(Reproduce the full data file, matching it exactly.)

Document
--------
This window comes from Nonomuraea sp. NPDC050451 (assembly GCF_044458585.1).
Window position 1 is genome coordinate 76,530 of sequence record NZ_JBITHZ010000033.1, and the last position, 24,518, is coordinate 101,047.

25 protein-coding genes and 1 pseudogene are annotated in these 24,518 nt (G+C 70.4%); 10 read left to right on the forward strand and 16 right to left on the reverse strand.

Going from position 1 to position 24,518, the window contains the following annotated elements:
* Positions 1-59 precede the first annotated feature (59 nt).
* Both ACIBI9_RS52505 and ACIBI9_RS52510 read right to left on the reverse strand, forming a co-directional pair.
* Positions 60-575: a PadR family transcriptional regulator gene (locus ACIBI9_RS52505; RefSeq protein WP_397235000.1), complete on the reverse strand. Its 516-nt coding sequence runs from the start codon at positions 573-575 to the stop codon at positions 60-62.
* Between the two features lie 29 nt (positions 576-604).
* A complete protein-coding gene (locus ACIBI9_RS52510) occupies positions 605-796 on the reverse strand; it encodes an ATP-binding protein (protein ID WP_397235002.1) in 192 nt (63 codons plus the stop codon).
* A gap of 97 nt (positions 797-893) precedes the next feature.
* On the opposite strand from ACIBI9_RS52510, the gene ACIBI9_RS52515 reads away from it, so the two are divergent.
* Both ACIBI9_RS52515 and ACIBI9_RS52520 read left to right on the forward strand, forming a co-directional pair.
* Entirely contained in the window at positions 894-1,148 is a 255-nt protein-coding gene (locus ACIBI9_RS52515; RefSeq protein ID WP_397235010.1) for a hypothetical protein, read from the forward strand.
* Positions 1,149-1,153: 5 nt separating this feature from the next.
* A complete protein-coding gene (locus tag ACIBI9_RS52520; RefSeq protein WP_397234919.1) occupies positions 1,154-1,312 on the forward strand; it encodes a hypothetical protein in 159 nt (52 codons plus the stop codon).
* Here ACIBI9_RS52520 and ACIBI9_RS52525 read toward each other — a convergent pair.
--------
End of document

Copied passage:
This window comes from Nonomuraea sp. NPDC050451 (assembly GCF_044458585.1).
Window position 1 is genome coordinate 76,530 of sequence record NZ_JBITHZ010000033.1, and the last position, 24,518, is coordinate 101,047.

25 protein-coding genes and 1 pseudogene are annotated in these 24,518 nt (G+C 70.4%); 10 read left to right on the forward strand and 16 right to left on the reverse strand.

Going from position 1 to position 24,518, the window contains the following annotated elements:
* Positions 1-59 precede the first annotated feature (59 nt).
* Both ACIBI9_RS52505 and ACIBI9_RS52510 read right to left on the reverse strand, forming a co-directional pair.
* Positions 60-575: a PadR family transcriptional regulator gene (locus ACIBI9_RS52505; RefSeq protein WP_397235000.1), complete on the reverse strand. Its 516-nt coding sequence runs from the start codon at positions 573-575 to the stop codon at positions 60-62.
* Between the two features lie 29 nt (positions 576-604).
* A complete protein-coding gene (locus ACIBI9_RS52510) occupies positions 605-796 on the reverse strand; it encodes an ATP-binding protein (protein ID WP_397235002.1) in 192 nt (63 codons plus the stop codon).
* A gap of 97 nt (positions 797-893) precedes the next feature.
* On the opposite strand from ACIBI9_RS52510, the gene ACIBI9_RS52515 reads away from it, so the two are divergent.
* Both ACIBI9_RS52515 and ACIBI9_RS52520 read left to right on the forward strand, forming a co-directional pair.
* Entirely contained in the window at positions 894-1,148 is a 255-nt protein-coding gene (locus ACIBI9_RS52515; RefSeq protein ID WP_397235010.1) for a hypothetical protein, read from the forward strand.
* Positions 1,149-1,153: 5 nt separating this feature from the next.
* A complete protein-coding gene (locus tag ACIBI9_RS52520; RefSeq protein WP_397234919.1) occupies positions 1,154-1,312 on the forward strand; it encodes a hypothetical protein in 159 nt (52 codons plus the stop codon).
* Here ACIBI9_RS52520 and ACIBI9_RS52525 read toward each other — a convergent pair.